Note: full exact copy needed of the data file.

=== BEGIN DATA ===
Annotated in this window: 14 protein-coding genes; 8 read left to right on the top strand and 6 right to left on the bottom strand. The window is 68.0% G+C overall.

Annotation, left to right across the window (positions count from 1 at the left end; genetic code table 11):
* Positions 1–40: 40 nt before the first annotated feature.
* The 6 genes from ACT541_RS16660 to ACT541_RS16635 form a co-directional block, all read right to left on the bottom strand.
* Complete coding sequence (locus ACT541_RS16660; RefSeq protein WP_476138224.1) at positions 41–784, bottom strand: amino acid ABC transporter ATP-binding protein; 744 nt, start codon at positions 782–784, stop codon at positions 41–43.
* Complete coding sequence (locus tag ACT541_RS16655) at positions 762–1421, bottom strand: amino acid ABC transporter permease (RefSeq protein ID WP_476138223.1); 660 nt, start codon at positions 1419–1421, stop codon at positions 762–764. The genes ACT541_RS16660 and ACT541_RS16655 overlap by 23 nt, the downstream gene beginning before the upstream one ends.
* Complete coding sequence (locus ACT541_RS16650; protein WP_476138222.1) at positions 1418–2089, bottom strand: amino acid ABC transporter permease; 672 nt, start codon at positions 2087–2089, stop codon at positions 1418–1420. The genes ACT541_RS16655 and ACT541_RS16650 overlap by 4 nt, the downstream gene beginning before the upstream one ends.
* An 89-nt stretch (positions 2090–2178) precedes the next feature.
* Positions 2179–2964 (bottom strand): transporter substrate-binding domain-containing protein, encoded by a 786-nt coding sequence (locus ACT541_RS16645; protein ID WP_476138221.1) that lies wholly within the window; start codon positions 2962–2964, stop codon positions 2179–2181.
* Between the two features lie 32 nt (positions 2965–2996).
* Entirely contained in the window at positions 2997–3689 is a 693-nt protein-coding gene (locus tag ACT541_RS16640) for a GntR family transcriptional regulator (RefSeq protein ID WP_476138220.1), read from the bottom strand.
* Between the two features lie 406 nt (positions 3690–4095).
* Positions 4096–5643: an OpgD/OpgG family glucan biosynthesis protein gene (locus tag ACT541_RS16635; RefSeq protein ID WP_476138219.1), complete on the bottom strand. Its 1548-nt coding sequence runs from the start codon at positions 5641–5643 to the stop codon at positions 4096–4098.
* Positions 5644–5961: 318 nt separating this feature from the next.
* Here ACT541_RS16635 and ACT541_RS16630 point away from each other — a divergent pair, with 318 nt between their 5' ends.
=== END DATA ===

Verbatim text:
Annotated in this window: 14 protein-coding genes; 8 read left to right on the top strand and 6 right to left on the bottom strand. The window is 68.0% G+C overall.

Annotation, left to right across the window (positions count from 1 at the left end; genetic code table 11):
* Positions 1–40: 40 nt before the first annotated feature.
* The 6 genes from ACT541_RS16660 to ACT541_RS16635 form a co-directional block, all read right to left on the bottom strand.
* Complete coding sequence (locus ACT541_RS16660; RefSeq protein WP_476138224.1) at positions 41–784, bottom strand: amino acid ABC transporter ATP-binding protein; 744 nt, start codon at positions 782–784, stop codon at positions 41–43.
* Complete coding sequence (locus tag ACT541_RS16655) at positions 762–1421, bottom strand: amino acid ABC transporter permease (RefSeq protein ID WP_476138223.1); 660 nt, start codon at positions 1419–1421, stop codon at positions 762–764. The genes ACT541_RS16660 and ACT541_RS16655 overlap by 23 nt, the downstream gene beginning before the upstream one ends.
* Complete coding sequence (locus ACT541_RS16650; protein WP_476138222.1) at positions 1418–2089, bottom strand: amino acid ABC transporter permease; 672 nt, start codon at positions 2087–2089, stop codon at positions 1418–1420. The genes ACT541_RS16655 and ACT541_RS16650 overlap by 4 nt, the downstream gene beginning before the upstream one ends.
* An 89-nt stretch (positions 2090–2178) precedes the next feature.
* Positions 2179–2964 (bottom strand): transporter substrate-binding domain-containing protein, encoded by a 786-nt coding sequence (locus ACT541_RS16645; protein ID WP_476138221.1) that lies wholly within the window; start codon positions 2962–2964, stop codon positions 2179–2181.
* Between the two features lie 32 nt (positions 2965–2996).
* Entirely contained in the window at positions 2997–3689 is a 693-nt protein-coding gene (locus tag ACT541_RS16640) for a GntR family transcriptional regulator (RefSeq protein ID WP_476138220.1), read from the bottom strand.
* Between the two features lie 406 nt (positions 3690–4095).
* Positions 4096–5643: an OpgD/OpgG family glucan biosynthesis protein gene (locus tag ACT541_RS16635; RefSeq protein ID WP_476138219.1), complete on the bottom strand. Its 1548-nt coding sequence runs from the start codon at positions 5641–5643 to the stop codon at positions 4096–4098.
* Positions 5644–5961: 318 nt separating this feature from the next.
* Here ACT541_RS16635 and ACT541_RS16630 point away from each other — a divergent pair, with 318 nt between their 5' ends.